BELEN — The young amateur boxers who fought in Sunday’s New Mexico Golden Gloves finals at the Belen Community Center should save their hand wraps for posterity.
Those wraps were inspected, approved and autographed, after all, by a New Mexico boxing legend: Henry Anaya Sr.
This year’s Golden Gloves reflected a changing of the guard, with many of the top amateurs from recent years having turned pro or simply having moved on from the sport. Based on Sunday’s action, there appears to be no shortage of developing talent.
The stewards of New Mexico boxing, however, keep coming back: coaches, judges, referees, organizers, et al.
Among those contributors who were on hand Sunday, to mention but a few: Juan Nuñez, Bunny Martinez, Steve Garcia and Tony Rosales, all of Albuquerque; Las Cruces’ Rocky Burke; Hobbs’ Isidro Castillo; Roland Nez from the Four Corners.
Perhaps no one, however, has done more for the New Mexico amateur community, and for as long, as Anaya Sr., 78.
When Anaya started coaching the sport in Albuquerque, Lyndon Johnson was the President of the United States; “The Sound of Music” won the Oscar for best motion picture; Muhammad Ali was the world heavyweight champion; Florida quarterback Steve Spurrier won the Heisman Trophy.
“Fifty-five years,” Anaya said, sitting at the table from which he inspected each fighter’s hand wraps before initialing them.
“This is my job now,” he said, noting that, in his younger days, he’d have played a more active role: setting up the ring, tearing it down, etc., etc.
Yet, Anaya as a coach had two boxers in the weekend’s competition. Said Zac Anaya of his grandfather, there’s plenty of energy still there.
“He had COVID back in November, and we didn’t think he was gonna do this again,” said the younger Anaya, who served as public address announcer at the Golden Gloves. “So, honestly, being able to see him up here (Saturday) night and (Sunday),” definitely has been a blessing, has been a joy.”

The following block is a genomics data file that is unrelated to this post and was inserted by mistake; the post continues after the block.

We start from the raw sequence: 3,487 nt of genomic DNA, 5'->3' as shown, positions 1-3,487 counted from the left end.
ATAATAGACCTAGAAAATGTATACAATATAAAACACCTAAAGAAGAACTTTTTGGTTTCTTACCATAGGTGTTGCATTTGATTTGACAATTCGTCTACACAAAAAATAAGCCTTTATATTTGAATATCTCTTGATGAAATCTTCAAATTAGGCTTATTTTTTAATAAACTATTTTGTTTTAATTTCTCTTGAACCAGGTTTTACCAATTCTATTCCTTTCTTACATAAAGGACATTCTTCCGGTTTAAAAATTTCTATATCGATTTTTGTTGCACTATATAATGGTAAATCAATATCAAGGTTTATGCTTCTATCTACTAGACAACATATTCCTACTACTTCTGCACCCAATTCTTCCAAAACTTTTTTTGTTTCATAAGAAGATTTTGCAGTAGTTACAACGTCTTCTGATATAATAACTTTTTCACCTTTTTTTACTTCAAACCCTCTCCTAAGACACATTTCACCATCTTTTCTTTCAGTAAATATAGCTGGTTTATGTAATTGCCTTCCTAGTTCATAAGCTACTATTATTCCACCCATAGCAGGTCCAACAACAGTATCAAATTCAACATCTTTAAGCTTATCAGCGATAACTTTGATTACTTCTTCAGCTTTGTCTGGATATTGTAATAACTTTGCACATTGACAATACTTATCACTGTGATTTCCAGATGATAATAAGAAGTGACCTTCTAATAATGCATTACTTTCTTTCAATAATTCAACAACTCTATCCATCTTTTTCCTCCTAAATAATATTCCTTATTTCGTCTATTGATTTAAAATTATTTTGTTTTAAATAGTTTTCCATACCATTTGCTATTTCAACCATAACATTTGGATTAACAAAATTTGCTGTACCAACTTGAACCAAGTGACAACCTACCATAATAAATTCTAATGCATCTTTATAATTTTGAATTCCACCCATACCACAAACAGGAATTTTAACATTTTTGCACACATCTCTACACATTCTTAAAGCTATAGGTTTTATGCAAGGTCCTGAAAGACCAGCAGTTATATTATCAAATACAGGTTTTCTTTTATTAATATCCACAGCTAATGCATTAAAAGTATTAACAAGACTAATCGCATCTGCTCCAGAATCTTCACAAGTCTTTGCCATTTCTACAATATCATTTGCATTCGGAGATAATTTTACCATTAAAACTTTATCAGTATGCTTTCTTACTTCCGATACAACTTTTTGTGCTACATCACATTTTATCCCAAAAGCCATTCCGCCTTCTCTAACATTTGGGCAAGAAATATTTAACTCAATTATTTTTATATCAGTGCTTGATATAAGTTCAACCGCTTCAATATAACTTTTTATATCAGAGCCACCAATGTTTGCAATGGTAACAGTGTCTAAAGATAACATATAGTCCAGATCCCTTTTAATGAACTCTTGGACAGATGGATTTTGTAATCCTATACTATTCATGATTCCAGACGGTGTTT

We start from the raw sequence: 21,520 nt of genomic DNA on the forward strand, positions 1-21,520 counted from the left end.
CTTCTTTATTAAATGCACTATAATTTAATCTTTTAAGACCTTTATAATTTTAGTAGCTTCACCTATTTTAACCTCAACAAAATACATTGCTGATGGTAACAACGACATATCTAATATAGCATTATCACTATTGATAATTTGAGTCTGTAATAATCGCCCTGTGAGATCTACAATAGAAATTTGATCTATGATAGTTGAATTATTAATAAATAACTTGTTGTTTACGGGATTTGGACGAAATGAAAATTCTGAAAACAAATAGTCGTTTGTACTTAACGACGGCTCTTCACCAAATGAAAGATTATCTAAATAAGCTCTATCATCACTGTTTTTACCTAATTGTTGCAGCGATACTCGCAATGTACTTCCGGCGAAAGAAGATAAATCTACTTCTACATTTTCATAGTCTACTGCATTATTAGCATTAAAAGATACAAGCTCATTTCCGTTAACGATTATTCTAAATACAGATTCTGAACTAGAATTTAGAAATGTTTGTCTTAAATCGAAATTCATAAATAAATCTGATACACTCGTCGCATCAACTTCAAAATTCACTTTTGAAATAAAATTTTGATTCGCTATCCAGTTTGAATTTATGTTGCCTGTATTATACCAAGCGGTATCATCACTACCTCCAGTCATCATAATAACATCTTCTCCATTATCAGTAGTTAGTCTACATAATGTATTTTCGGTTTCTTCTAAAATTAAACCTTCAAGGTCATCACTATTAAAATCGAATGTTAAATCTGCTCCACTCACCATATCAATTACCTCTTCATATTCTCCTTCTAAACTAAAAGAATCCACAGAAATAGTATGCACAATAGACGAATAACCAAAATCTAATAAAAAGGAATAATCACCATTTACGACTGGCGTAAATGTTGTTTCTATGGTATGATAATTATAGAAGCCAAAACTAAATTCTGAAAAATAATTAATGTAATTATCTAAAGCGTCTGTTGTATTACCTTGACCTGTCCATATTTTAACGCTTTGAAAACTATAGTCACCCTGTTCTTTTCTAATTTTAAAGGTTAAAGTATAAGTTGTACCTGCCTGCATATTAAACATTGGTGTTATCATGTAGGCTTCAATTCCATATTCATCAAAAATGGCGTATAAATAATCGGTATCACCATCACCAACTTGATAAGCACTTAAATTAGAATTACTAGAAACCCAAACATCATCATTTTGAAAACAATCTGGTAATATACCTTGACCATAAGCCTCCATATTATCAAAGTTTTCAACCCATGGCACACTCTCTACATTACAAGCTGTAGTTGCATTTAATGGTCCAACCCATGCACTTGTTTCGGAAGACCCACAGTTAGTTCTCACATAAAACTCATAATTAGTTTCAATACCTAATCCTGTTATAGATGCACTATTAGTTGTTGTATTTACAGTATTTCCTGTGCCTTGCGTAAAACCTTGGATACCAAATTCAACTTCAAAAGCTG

Boxing has been a family undertaking for the Anaya clan. Henry Jr., Zac’s dad, had more than 300 amateur fights, then went 17-4 as a pro. Another son, Charles, fought as an amateur some 250 times and was 5-2-1 as a pro before his death in 2001. Zac’s brother, Henry III, fought five times between 2010-17.
Yet, with sons and grandson having fought their last, dad/granddad is still deeply involved.
“It just shows it’s not about his family,” Zac Anaya said. “It’s about his love for the sport.”
ANOTHER SOUTHPAW: Add Yoruba Moreu Jr. to the list of talented New Mexico left-handers, a roster that includes former world champions Holly Holm and Austin Trout and former WBC FECARBOX champion Fidel Maldonado Jr.
Sunday, the slick-boxing Moreu, 16, outpointed Clovis’ Angel Sandoval in a 119-pound open-division bout.
Moreu is part of another prominent New Mexico boxing family. He and his older sister Sharahya, a U.S. Olympic alternate at 152 pounds, both are coached by their father, Yoruba Moreu Sr.
“Southpaws in New Mexico, right?” Moreu Sr. said after his son’s victory. “That’s what we’re known for.”
Moreu Jr.’s performance, as skilled as it was, with greeted with muted enthusiasm by Sunday’s crowd — in part because it followed one of the day’s more exciting bouts, a victory for Luis Garrabo of Los Lunas’ TNT Boxing over Gamaliel Garcia from Doña Ana.
Sharahya Moreu, however, gave her brother’s effort a thumbs up.
“People who don’t know boxing may say it was boring,” she said, “but to me it was beautiful because he did what he needed to do.”
At 22, Sharahya Moreu is mapping a future that one day, probably sooner than later, will send her into the pro ranks.
“I love USA Boxing, love the amateurs and everything, but they’re not really helping me out financially,” she said. “… I’m also getting older, and women are on the rise (in the pros), and I want to be able to be part of that journey, too.”